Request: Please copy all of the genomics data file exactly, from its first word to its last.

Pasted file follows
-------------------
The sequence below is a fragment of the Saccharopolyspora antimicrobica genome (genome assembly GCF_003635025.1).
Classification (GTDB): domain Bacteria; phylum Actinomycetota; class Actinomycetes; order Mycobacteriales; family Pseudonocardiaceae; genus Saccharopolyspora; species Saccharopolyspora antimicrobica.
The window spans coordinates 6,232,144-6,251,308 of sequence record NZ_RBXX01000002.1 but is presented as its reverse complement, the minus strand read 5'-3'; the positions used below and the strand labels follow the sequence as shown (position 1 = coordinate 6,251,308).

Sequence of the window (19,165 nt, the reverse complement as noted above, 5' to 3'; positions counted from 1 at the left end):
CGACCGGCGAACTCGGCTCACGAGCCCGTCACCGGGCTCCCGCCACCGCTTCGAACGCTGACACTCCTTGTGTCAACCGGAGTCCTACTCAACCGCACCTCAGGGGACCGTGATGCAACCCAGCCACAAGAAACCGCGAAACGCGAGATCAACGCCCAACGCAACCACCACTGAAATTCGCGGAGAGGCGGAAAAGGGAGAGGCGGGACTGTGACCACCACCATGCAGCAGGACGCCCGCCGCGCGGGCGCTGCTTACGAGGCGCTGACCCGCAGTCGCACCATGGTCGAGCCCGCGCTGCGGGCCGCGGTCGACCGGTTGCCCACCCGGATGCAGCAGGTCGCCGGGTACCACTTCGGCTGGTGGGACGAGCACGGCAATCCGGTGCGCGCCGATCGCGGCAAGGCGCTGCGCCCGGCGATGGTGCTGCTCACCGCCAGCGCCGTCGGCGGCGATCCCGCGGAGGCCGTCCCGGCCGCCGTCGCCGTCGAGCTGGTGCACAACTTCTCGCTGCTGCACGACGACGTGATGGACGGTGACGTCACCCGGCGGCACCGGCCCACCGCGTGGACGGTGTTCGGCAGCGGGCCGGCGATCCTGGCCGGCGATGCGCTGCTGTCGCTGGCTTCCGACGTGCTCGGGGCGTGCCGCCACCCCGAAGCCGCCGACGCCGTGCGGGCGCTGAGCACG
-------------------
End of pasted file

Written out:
The sequence below is a fragment of the Saccharopolyspora antimicrobica genome (genome assembly GCF_003635025.1).
Classification (GTDB): domain Bacteria; phylum Actinomycetota; class Actinomycetes; order Mycobacteriales; family Pseudonocardiaceae; genus Saccharopolyspora; species Saccharopolyspora antimicrobica.
The window spans coordinates 6,232,144-6,251,308 of sequence record NZ_RBXX01000002.1 but is presented as its reverse complement, the minus strand read 5'-3'; the positions used below and the strand labels follow the sequence as shown (position 1 = coordinate 6,251,308).

Sequence of the window (19,165 nt, the reverse complement as noted above, 5' to 3'; positions counted from 1 at the left end):
CGACCGGCGAACTCGGCTCACGAGCCCGTCACCGGGCTCCCGCCACCGCTTCGAACGCTGACACTCCTTGTGTCAACCGGAGTCCTACTCAACCGCACCTCAGGGGACCGTGATGCAACCCAGCCACAAGAAACCGCGAAACGCGAGATCAACGCCCAACGCAACCACCACTGAAATTCGCGGAGAGGCGGAAAAGGGAGAGGCGGGACTGTGACCACCACCATGCAGCAGGACGCCCGCCGCGCGGGCGCTGCTTACGAGGCGCTGACCCGCAGTCGCACCATGGTCGAGCCCGCGCTGCGGGCCGCGGTCGACCGGTTGCCCACCCGGATGCAGCAGGTCGCCGGGTACCACTTCGGCTGGTGGGACGAGCACGGCAATCCGGTGCGCGCCGATCGCGGCAAGGCGCTGCGCCCGGCGATGGTGCTGCTCACCGCCAGCGCCGTCGGCGGCGATCCCGCGGAGGCCGTCCCGGCCGCCGTCGCCGTCGAGCTGGTGCACAACTTCTCGCTGCTGCACGACGACGTGATGGACGGTGACGTCACCCGGCGGCACCGGCCCACCGCGTGGACGGTGTTCGGCAGCGGGCCGGCGATCCTGGCCGGCGATGCGCTGCTGTCGCTGGCTTCCGACGTGCTCGGGGCGTGCCGCCACCCCGAAGCCGCCGACGCCGTGCGGGCGCTGAGCACG